"No attempt at ethical or social seduction can eradicate from my heart a deep burning hatred for the Tory Party. So far as I am concerned they are lower than vermin."
So said Nye Bevan in 1948, a man from a Welsh mining background who had experienced and witnessed in his lifetime the human consequences of poverty, despair, and misery inflicted on working class people by past Tory governments. If he were alive today to see the current Tory-led coalition government in power, there is little doubt that the harsh words he had for them back then would not change by as much as one syllable.
For how to describe the latest Tory policy of cutting Housing Benefit for under 25s at a time when long term youth unemployment in Britain has gone up by a staggering 874% since 2000, according to recent TUC figure? It currently stands at 21.9% and shows no sign of coming down anytime soon.
With this in mind, what kind of perverse logic would even countenance slashing benefits for young people. It certainly isn't logic driven by any desire to uphold any semblance of economic or social justice for the victims of an economic crisis who were not responsible for its cause. Nor can it be justified on the grounds of morality either, at least not unless you've swapped your moral compass for a mince pie lately.
No, the only conclusion to be drawn from the government's latest wheeze with regard to cutting Housing Benefit for under 25s is that the Tories' hatred for the poor has led them to the point where they are no longer able to conceal it. "Enough of this namby-pamby stuff, they've obviously decided, the gloves are off. Never mind pretending that our aim is to eradicate poverty. Let's be honest and start eradicating the poor."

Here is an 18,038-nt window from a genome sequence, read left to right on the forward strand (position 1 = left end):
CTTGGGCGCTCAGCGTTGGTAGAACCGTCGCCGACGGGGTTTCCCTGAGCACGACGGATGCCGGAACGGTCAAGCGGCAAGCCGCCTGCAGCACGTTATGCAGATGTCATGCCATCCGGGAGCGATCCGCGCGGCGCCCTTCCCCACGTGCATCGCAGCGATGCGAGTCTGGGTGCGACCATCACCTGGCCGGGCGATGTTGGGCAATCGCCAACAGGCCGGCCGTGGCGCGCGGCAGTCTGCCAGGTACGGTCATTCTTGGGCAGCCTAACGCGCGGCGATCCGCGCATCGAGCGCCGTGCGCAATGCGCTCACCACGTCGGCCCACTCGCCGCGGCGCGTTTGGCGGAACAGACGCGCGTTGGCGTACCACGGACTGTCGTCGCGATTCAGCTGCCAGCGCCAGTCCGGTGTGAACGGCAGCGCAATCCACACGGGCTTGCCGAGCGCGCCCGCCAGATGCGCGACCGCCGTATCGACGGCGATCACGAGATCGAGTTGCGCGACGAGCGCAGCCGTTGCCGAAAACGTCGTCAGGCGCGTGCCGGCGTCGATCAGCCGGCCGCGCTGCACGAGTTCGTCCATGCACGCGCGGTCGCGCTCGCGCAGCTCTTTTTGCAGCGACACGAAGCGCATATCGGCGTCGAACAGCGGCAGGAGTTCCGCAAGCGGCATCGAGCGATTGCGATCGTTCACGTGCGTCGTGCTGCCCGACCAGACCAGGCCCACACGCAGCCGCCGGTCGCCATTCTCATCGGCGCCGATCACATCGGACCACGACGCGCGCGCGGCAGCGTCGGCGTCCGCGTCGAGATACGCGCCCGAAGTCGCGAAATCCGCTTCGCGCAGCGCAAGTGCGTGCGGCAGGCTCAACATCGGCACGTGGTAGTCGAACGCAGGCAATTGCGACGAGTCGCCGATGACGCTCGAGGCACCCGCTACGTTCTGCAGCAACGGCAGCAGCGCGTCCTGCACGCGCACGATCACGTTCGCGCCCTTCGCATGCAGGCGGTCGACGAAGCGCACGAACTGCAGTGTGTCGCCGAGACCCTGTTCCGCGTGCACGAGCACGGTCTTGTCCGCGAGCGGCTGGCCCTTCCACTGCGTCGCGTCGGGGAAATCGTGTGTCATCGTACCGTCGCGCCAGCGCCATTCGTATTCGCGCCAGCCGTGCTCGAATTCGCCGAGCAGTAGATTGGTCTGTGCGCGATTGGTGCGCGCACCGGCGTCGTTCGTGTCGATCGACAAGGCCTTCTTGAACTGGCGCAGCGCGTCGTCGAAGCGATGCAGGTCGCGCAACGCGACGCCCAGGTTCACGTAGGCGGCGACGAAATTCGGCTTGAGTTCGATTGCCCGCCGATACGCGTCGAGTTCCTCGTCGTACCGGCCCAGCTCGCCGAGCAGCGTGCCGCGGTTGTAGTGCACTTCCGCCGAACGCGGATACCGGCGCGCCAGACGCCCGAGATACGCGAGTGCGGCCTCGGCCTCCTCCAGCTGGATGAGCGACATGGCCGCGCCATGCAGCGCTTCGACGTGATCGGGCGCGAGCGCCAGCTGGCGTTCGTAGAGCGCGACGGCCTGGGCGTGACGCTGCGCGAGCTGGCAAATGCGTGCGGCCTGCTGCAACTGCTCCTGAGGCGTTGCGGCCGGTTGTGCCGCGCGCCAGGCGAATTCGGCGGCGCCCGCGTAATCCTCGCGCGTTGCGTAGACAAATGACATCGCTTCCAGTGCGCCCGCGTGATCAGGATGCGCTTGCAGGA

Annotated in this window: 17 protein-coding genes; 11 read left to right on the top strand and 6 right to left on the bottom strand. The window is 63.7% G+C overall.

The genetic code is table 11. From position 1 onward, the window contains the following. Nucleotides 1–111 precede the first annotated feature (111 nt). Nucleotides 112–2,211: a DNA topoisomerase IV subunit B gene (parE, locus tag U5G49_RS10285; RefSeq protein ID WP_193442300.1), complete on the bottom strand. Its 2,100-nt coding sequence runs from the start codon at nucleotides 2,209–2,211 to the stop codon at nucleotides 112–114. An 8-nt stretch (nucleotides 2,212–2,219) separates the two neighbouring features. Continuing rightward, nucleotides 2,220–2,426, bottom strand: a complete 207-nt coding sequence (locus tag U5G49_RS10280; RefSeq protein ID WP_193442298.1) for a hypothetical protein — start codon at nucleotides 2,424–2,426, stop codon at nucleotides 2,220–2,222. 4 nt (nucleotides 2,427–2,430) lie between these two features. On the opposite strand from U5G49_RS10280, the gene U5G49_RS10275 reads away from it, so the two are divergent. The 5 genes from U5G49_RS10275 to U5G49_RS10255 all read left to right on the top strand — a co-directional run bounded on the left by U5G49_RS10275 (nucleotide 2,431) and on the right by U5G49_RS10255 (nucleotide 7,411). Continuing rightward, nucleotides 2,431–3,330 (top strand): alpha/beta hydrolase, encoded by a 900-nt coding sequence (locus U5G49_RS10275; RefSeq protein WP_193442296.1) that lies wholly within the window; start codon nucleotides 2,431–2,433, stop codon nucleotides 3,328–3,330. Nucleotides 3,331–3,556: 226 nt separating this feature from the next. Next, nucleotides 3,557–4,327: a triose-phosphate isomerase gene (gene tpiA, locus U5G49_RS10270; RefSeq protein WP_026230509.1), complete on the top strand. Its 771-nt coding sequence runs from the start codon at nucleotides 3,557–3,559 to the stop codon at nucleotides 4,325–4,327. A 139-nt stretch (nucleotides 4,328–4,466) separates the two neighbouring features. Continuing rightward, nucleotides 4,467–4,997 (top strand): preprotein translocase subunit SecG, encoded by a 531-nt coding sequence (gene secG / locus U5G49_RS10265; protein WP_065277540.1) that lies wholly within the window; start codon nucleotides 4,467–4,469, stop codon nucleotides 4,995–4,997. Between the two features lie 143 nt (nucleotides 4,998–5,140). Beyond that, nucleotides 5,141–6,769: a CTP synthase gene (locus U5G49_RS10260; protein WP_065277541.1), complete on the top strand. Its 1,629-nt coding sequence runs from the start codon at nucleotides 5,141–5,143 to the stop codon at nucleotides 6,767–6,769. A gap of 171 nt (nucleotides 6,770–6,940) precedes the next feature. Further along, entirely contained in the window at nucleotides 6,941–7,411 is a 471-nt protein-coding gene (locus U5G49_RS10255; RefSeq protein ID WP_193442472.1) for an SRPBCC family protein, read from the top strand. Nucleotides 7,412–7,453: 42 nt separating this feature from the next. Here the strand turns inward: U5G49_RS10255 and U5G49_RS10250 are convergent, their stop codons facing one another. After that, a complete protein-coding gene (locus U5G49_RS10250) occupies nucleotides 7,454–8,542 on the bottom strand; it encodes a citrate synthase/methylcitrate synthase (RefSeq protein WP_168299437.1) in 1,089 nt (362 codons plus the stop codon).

The short to mid term consequences of this blatant attack on young poor people will of course be to drive up the crime and suicide rates. For every pound saved, more will be spent as the NHS sees its workload go up exponentially with mental health and stress related illnesses. Meanwhile, in the long term, who knows how deep and severe the damage to the nation's social fabric will be?
It's as if the government is inviting young people to riot. A mass social experiment in human despair is not the same as an economic or social policy. Nor is it appropriate to have sociopaths running the country.
Welcome to Tory Britain in the 21st century.